"I made a lot of money out of Little Chef," he admits. "If I'd been there, it would have been sold in September. I would have put it up for sale and said I need someone who can invest more than I can.

"It could have been 10m, 5m 1m or 1, but I wouldn't have put it in administration."

Despite doctors orders, Wosskow is now back in business.

In August, he acquired the Rotherham-based Out of Town Restaurant Group (OTRG), the group he founded with Heath in 1998.

Wosskow, who began his career at Marks & Spencer, believes it's a canny piece of business as he effectively bought the same size of company he sold for 25m in 2002, for a fraction of that figure.

The original OTRG was established after Wosskow sold Freespirit, a retail business focusing on outdoor clothing, to The Outdoor Group.

During his tenure of Freespirit, and through his Bradwell's Ice Cream business, Wosskow had noticed a number of redundant retail units and kiosks at shopping centres, including the Trafford Centre, Bluewater and Meadowhall.

Wosskow took over the running of a small number of ice-cream kiosks at the Trafford Centre, and trading at the site "went barmy and they took double what I had thought they would".

But Wosskow knew he needed extra backing for further growth, so he went looking for it at Bluewater.

"The guys backing it (Bluewater) were Australian and they didn't understand the retail sector," he recalls. "I helped them learn the sector. I thought then that it was pay-back time.

"These guys said they had opportunities at Bluewater. They had 14 different units. I said we'd take the lot."

Wosskow introduced a range of brands, including Ben & Jerry's Ice Cream, and acquired companies including Life & Sole Restaurants, former Newcastle United chairman Sir John Hall's Courtlands, and Food Court Management.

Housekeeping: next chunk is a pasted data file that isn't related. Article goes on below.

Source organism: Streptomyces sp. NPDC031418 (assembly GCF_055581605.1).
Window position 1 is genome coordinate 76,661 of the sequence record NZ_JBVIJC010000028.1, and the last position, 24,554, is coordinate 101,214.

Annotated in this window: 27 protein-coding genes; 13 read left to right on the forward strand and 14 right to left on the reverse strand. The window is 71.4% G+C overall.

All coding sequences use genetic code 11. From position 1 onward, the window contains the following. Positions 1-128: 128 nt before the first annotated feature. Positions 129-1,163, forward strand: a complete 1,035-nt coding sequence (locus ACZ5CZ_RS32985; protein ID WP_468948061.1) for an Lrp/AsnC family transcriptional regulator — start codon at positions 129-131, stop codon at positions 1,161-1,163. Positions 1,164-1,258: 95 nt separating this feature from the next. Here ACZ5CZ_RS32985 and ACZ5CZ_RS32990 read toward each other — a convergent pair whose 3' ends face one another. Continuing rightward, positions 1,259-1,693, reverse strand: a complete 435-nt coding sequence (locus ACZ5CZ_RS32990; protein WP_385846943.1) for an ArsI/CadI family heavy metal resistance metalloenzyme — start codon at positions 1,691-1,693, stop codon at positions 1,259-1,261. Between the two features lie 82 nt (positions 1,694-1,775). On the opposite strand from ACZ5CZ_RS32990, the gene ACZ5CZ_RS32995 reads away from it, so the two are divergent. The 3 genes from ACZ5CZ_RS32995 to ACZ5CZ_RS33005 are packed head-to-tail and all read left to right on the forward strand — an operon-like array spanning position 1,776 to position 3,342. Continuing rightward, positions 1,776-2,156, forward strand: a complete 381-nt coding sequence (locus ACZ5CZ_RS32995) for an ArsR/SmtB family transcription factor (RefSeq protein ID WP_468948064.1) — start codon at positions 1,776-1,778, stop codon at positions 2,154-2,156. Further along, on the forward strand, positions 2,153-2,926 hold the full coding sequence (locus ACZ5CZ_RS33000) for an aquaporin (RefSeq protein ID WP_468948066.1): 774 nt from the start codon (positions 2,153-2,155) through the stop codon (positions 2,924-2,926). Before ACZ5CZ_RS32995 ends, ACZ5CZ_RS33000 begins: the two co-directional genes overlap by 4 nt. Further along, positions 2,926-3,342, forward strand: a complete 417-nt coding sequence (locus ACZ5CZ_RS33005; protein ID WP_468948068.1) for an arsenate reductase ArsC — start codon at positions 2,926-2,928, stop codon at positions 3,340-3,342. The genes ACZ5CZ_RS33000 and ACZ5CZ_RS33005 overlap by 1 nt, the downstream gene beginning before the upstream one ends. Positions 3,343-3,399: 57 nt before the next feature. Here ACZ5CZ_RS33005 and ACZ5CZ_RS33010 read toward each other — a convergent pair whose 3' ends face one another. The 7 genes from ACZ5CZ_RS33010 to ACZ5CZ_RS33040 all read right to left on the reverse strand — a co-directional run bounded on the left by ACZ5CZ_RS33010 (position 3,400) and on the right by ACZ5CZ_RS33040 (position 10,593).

He also says a close relationship with former Meadowhall owner Eddie Healey helped push the business forward.

Wosskow says: "He (Healey) said, 'I'm selling Meadowhall and you're going to have all the catering'. I said, 'The catering's worth a fortune. How am I going to afford it?' But he just said, 'You're not going to give me any money'.

"All of a sudden, I've got 150 outlets, 3,000 staff and a 30m turnover."

Welcome Break made an approach for the business but the deal fell through. But the offer had made Wosskow hungry to sell. In 2002, OTRG was sold to Penta Group Venture Capital for 25m.

Wosskow is critical of how OTRG was run once he sold it. He says office costs went up by 1.5m and the new owners opened a number of loss-making units.

"Unfortunately, a business that was a great business was now not in a good condition."

As OTRG went into administration last April, Wosskow knew he had to act. He says his initial offer to turn round the ailing business was shunned but the administrators accepted a 4.4m offer after they had tidied it up.

"They closed down all the rubbish and got rid of all the excess and sold me the business I founded."

Following Wosskow's heart attack and his move to the US, the daily running of OTRG has been left to managing director James Burdall, although Wosskow speaks to him once

a week.

Although Wosskow is no longer in business with Heath, he bears no grudge, referring to him as a "good guy" and says that that their relationship is still strong.

A final wall decoration in the office also catches the eye. It is a press clipping, taken from the Yorkshire Post in 1993, about a younger-looking Wosskow and his Bradwell's business.

Wosskow, who also helped to develop The Pelican Group, which ran Cafe Rouge and other restaurants, says he has no plans to sell Bradwell's as it holds special memories as an early venture which grew from 90,000 turnover to 2m today.

He puts his success, which also includes running Loseley Ice Cream, down to hard work.

"I got 10 O-levels and two

A-levels; I'm not particularly bright. I went at everything the best I could, whether it was business, pleasure or sports.

"I've made some great contacts, like Eddie Healey, who gave me a break when I deserved a break.

"I went down to the Bluewater shopping centre every week for 100 weeks to help out some Australian people. They then gave me 14 units.

"The better off you are to people, the more it comes back for you.

"I still think as long as I'm healthy there's a lot more chapters to come out. I said I'd never go back to work then I bought Out of Town. But what

a serious heart attack does is make you review. I think between now and the next four years, before the kids go to university in the States, is my time for them.

"But I know I have the wherewithal and skills to go to the next level in business."